Hayward facing unwelcome greeting in return to Utah
Gordon Hayward returns to play in Utah for the first time since spurning the franchise 16 months ago and he figures to draw an unfriendly greeting.
Hayward can expect taunts and jeers from the fans who once adored him when he takes the floor for the Boston Celtics against the Jazz on Friday night in Salt Lake City.
Hayward, 28, missed last season's visit after badly breaking his left ankle in his first game with the Celtics. But his decision to leave Utah as a free agent after seven seasons didn't sit well, and this is the fans' first opportunity to express their disappointment.
"I kind of knew they were going to be upset," Hayward told Boston-area reporters. "None of it bothered me, except for the people that threw some stuff on fire at our house. That's not acceptable. But other than that, people have a right to be mad."
Hayward developed into an All-Star in his seventh and final season with the Jazz. He likely won't be displaying that ability on Friday night.
The 6-foot-8 forward is struggling to regain his form after missing the bulk of last season. He is averaging just 9.9 points and has scored in single digits in five of the past seven games.
Part of the struggles can be attributed to him being in the process of regaining confidence in the left lower leg. the other part has to do with him finding his fit on a team that features All-Star guard Kyrie Irving as the go-to force and young players Jayson Tatum and Jaylen Brown as key contributors.
"It's a transition in a lot of ways," Boston coach Brad Stevens told reporters. "Ultimately, there is a physical transition, there is a limited-minutes transition, there's a playing with a new group and re-integrating into the group.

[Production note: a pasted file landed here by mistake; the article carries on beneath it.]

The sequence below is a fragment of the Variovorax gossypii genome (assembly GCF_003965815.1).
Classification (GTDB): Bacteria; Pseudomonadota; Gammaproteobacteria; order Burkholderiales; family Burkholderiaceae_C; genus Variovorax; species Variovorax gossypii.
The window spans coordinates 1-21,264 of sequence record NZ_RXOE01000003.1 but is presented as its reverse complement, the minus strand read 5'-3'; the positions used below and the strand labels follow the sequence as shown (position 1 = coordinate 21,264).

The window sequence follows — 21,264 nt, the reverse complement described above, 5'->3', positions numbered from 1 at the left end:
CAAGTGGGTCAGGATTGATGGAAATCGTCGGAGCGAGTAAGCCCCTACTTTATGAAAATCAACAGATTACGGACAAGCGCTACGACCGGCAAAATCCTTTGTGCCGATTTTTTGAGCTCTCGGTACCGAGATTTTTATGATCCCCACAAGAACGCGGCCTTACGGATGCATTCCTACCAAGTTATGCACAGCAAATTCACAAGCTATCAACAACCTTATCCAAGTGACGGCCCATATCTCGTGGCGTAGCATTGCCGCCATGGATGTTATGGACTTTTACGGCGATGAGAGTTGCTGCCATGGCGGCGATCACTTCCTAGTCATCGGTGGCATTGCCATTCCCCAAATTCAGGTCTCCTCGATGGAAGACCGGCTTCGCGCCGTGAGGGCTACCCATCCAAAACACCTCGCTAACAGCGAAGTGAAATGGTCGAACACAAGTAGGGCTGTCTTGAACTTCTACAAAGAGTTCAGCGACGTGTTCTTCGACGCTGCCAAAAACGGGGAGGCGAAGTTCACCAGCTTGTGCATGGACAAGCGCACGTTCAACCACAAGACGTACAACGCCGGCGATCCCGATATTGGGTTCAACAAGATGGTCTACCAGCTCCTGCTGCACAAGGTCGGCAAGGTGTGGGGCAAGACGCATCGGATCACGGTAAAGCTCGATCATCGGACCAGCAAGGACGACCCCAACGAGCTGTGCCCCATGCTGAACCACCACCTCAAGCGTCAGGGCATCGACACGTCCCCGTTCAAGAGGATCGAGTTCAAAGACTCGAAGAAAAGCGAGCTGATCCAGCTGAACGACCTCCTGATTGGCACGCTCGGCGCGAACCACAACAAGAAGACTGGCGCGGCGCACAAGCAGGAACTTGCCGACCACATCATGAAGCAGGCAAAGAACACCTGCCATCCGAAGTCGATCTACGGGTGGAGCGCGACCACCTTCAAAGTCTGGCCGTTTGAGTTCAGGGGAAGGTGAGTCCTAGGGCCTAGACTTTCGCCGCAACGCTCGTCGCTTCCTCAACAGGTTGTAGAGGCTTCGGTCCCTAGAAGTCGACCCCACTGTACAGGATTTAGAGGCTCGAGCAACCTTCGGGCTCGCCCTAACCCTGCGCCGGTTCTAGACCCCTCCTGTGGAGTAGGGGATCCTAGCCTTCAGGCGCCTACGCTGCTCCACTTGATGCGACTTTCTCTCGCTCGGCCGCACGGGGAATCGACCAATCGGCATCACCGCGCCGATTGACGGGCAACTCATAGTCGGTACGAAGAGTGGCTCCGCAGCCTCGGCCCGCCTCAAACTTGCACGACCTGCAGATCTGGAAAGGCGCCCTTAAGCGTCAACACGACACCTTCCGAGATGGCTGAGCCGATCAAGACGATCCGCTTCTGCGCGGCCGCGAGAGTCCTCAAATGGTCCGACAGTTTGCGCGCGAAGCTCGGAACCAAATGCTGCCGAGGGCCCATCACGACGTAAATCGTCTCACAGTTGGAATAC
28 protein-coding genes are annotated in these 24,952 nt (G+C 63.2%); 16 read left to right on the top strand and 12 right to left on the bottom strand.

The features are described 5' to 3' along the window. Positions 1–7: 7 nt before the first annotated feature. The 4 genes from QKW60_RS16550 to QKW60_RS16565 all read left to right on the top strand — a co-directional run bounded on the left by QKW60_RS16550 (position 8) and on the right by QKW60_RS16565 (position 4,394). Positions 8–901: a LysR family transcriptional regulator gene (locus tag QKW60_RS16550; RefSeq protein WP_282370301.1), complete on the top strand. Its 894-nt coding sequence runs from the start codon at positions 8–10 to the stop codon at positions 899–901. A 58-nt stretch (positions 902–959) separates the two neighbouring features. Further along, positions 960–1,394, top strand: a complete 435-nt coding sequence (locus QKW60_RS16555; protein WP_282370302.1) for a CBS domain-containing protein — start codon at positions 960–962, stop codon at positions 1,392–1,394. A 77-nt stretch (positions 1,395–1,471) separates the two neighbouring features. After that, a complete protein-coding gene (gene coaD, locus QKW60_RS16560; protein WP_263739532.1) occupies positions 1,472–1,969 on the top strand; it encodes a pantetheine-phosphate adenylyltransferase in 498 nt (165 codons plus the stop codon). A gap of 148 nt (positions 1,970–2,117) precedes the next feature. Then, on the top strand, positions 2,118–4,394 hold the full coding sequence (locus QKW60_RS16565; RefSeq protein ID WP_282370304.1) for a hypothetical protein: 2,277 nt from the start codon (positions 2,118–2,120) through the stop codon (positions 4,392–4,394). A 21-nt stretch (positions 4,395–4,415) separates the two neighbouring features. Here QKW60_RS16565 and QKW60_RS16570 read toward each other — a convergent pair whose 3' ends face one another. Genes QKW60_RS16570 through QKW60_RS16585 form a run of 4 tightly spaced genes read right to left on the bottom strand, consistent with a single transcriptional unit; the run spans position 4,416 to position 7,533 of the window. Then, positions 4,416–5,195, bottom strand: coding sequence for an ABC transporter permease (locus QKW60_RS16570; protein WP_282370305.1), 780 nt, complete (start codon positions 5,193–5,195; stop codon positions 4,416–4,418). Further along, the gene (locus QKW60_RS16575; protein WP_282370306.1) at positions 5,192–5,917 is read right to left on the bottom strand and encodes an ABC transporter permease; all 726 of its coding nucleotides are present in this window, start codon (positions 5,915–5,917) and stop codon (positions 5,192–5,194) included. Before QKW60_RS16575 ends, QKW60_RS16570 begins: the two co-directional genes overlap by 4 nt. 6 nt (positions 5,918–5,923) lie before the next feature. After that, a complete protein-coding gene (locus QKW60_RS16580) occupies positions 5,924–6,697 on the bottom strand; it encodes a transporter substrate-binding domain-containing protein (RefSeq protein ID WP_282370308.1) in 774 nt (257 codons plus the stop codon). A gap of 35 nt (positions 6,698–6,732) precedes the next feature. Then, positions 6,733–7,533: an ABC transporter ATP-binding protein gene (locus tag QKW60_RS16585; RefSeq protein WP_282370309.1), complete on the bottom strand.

"He's had some really good moments, as has everyone else. We just need to be more consistent amongst our group in having those good moments more and more often."
Meanwhile, the Utah players have moved on from Hayward. There was disappointment with his decision to depart in the summer of 2017 but most of it has subsided.
"Gordon is a good guy, I think I'm a good guy," center Rudy Gobert told reporters. "Sometimes you make choices that you think are good for you. You don't have to judge anyone. It's just a game, and we're gonna go play basketball."
What most helped the Jazz set aside some of the disappointment was the rookie campaign of guard Donovan Mitchell.
Mitchell averaged 20.5 points, was runner-up for Rookie of the Year honors and is averaging 22.4 through nine games this season. Mitchell's opportunity to shine was created by Hayward's departure.
"With Donovan, it was literally like watching your children grow up in front of you, growing by the day," Utah general manager Dennis Lindsey told ESPN.com.
So now the Jazz have a star in Mitchell who is developing into the face of franchise.
And the former face remains on the bad-person list as he returns to play in what will be a tense atmosphere. But Hayward insists he has no hard feelings.
"It's just circumstances that happened," Hayward said. "With me dealing with everything I had to deal with, and they've had a year to move on ... they had a great year last year.
"I've got nothing but respect for the people who are on the Jazz, and what they did for me. But it's not something that I've been thinking about."
--Field Level Media
(This story has not been edited by Devdiscourse staff and is auto-generated from a syndicated feed.)